Panama's Noriega to hear verdict at French trial
Panama's ex-dictator Manuel Noriega risks being sent to jail for 10 years after spending two decades in a US prison, when a French court on Wednesday hands down a verdict in his money-laundering trial.
During three days of hearings last week, Noriega denied taking payments from Colombian drug lords in the 1980s and said he was framed by his one-time sponsor and ally, the United States.
French prosecutors are seeking the maximum 10-year jail sentence for the 76-year-old general, who was extradited by the United States to France in April to face trial on money-laundering charges.
That is the same sentence handed down to Noriega when he was tried in absentia in 1999 on charges of laundering the equivalent of 2.3 million euros (2.8 million dollars) from the Medellin drug cartel through French banks.
The drug money funnelled in the late 1980s was used by Noriega's wife and a shell company to buy three luxury apartments in Paris, according to the prosecution.
Noriega's lawyers are asking for his acquittal, saying the charges against him hinge on dodgy testimony from ex-drug traffickers who were paid and given protection by US authorities.
One of the lawyers, Yves Leberquier, last week urged the court to "go beyond the image that the United States presents of Noriega" as a "dictator and cocaine-trafficker."
He said a 10-tear term would amount to a life sentence for the general, who suffers from partial paralysis and high blood pressure, meaning "the death in jail of an ill man of 76."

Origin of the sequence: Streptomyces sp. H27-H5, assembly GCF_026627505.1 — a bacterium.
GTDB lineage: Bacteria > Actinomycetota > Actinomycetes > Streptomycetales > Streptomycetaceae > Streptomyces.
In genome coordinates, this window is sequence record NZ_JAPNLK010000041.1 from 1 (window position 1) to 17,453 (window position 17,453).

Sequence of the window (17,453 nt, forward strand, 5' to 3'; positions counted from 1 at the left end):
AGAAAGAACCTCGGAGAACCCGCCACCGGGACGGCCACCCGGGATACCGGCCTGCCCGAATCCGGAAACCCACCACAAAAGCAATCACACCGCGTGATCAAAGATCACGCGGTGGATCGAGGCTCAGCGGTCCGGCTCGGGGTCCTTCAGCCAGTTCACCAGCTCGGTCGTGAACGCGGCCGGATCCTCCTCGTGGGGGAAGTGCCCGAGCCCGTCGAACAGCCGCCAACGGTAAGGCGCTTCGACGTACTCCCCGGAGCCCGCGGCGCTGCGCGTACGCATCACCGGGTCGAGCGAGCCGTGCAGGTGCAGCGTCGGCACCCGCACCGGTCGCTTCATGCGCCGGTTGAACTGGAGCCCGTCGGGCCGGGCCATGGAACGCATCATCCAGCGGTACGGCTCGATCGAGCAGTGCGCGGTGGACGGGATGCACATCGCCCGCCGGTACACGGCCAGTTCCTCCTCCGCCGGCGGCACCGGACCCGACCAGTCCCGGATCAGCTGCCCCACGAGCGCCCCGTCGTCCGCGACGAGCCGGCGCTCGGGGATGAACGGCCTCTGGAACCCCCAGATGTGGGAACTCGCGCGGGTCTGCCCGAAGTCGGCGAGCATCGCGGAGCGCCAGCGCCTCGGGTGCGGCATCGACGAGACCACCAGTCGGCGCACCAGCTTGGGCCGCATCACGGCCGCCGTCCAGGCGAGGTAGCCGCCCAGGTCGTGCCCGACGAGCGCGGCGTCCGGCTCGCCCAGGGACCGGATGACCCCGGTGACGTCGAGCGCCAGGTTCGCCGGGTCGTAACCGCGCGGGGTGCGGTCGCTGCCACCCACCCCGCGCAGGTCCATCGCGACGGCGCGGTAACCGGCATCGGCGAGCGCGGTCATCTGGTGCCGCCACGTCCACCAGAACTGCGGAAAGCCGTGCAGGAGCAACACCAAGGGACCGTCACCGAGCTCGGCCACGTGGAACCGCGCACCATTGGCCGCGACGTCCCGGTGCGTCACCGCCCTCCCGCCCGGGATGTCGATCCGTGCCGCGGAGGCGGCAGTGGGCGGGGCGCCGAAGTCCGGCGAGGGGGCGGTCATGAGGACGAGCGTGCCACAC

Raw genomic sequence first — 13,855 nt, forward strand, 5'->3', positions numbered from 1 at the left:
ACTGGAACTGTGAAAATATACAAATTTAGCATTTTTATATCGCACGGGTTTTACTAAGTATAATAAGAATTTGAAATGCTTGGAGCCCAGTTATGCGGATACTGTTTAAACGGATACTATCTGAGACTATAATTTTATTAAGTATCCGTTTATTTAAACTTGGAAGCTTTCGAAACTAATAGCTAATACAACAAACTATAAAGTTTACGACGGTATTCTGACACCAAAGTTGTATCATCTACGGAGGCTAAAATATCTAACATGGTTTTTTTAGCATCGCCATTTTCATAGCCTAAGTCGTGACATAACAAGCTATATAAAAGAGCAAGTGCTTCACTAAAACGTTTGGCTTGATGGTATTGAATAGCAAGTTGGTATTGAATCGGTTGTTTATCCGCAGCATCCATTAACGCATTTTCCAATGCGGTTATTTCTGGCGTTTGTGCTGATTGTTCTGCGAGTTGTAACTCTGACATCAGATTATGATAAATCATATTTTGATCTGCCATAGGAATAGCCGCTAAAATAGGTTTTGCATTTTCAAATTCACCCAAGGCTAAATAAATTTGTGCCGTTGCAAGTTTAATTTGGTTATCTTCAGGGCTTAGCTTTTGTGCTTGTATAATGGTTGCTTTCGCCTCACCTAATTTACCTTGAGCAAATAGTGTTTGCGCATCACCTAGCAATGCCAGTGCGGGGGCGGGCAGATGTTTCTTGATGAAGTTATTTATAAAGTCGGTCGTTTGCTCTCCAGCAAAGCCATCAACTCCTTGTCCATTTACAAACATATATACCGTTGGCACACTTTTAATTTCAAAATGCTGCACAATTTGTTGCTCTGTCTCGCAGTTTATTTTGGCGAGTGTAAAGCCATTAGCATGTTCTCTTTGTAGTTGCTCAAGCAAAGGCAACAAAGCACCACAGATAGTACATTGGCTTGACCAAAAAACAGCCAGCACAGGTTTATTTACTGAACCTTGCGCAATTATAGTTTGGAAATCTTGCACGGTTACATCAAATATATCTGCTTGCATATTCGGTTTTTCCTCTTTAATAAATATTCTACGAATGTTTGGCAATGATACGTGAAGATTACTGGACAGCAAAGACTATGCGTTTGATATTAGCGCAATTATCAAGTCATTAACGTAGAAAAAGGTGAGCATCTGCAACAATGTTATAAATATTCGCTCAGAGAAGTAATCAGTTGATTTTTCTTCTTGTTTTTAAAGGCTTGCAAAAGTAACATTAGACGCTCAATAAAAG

Panama has asked France to hand him over to face trial in his home country for human rights violations, but Paris has said that will not happen before the case in France has run its course.
Noriega, who ruled Panama from 1983 to 1989, has already spent 20 years in a Miami prison for drug trafficking and money laundering and for years fought against being extradited to France.
The pock-marked general known as "Pineapple Face" was arrested by US troops that invaded Panama in December 1989.
The one-time strongman was a key asset for the US Central Intelligence Agency but fell out with Washington when he turned his strategically important country into a drugs hub.
At his Paris trial, Noriega testified that Washington turned against him in the 1980s when he refused to allow Panama to become a staging ground for operations against leftists across Central America.
Much of Noriega's trial testimony centred on his bank accounts and his ties to the now-defunct Bank of Credit and Commerce International (BCCI), which handled his financial affairs.
Asked about the source of millions in cash deposits at the bank, Noriega said they came from successful business ventures including duty-free sales at Panama airport and life insurance policies.
The elderly former military leader appeared frail at the outset of the trial, but later put up a combative defence, at times punching the air with his hands.
His wife Felicidad, who is not on trial, remained in Panama but his three daughters sat in the Paris courtroom, listening attentively and taking notes during the entire proceedings.
© 2010 AFP